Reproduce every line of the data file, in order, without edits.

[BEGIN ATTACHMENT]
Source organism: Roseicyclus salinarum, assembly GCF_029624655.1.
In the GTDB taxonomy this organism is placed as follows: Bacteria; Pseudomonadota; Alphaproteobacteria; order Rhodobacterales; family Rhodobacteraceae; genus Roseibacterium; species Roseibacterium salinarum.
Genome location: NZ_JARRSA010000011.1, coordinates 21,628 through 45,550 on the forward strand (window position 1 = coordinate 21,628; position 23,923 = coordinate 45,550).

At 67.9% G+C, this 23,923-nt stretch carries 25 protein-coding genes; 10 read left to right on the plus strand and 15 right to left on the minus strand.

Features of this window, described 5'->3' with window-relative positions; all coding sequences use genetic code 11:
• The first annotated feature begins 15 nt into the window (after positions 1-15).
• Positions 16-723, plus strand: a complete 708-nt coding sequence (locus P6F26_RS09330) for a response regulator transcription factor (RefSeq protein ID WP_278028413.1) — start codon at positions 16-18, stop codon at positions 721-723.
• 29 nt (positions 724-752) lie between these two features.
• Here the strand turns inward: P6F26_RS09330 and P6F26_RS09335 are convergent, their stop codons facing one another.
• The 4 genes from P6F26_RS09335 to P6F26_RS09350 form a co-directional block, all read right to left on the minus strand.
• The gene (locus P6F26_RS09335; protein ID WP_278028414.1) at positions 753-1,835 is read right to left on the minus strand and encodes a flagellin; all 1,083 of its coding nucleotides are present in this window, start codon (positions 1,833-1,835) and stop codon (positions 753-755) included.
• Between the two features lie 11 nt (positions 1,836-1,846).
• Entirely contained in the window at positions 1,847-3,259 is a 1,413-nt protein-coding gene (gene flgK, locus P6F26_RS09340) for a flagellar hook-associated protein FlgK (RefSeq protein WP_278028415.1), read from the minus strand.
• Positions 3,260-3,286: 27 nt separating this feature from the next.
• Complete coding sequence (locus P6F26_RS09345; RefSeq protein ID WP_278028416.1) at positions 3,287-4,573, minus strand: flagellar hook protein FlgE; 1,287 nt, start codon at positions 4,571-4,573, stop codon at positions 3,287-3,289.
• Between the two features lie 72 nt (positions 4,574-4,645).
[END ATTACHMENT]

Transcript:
Source organism: Roseicyclus salinarum, assembly GCF_029624655.1.
In the GTDB taxonomy this organism is placed as follows: Bacteria; Pseudomonadota; Alphaproteobacteria; order Rhodobacterales; family Rhodobacteraceae; genus Roseibacterium; species Roseibacterium salinarum.
Genome location: NZ_JARRSA010000011.1, coordinates 21,628 through 45,550 on the forward strand (window position 1 = coordinate 21,628; position 23,923 = coordinate 45,550).

At 67.9% G+C, this 23,923-nt stretch carries 25 protein-coding genes; 10 read left to right on the plus strand and 15 right to left on the minus strand.

Features of this window, described 5'->3' with window-relative positions; all coding sequences use genetic code 11:
• The first annotated feature begins 15 nt into the window (after positions 1-15).
• Positions 16-723, plus strand: a complete 708-nt coding sequence (locus P6F26_RS09330) for a response regulator transcription factor (RefSeq protein ID WP_278028413.1) — start codon at positions 16-18, stop codon at positions 721-723.
• 29 nt (positions 724-752) lie between these two features.
• Here the strand turns inward: P6F26_RS09330 and P6F26_RS09335 are convergent, their stop codons facing one another.
• The 4 genes from P6F26_RS09335 to P6F26_RS09350 form a co-directional block, all read right to left on the minus strand.
• The gene (locus P6F26_RS09335; protein ID WP_278028414.1) at positions 753-1,835 is read right to left on the minus strand and encodes a flagellin; all 1,083 of its coding nucleotides are present in this window, start codon (positions 1,833-1,835) and stop codon (positions 753-755) included.
• Between the two features lie 11 nt (positions 1,836-1,846).
• Entirely contained in the window at positions 1,847-3,259 is a 1,413-nt protein-coding gene (gene flgK, locus P6F26_RS09340) for a flagellar hook-associated protein FlgK (RefSeq protein WP_278028415.1), read from the minus strand.
• Positions 3,260-3,286: 27 nt separating this feature from the next.
• Complete coding sequence (locus P6F26_RS09345; RefSeq protein ID WP_278028416.1) at positions 3,287-4,573, minus strand: flagellar hook protein FlgE; 1,287 nt, start codon at positions 4,571-4,573, stop codon at positions 3,287-3,289.
• Between the two features lie 72 nt (positions 4,574-4,645).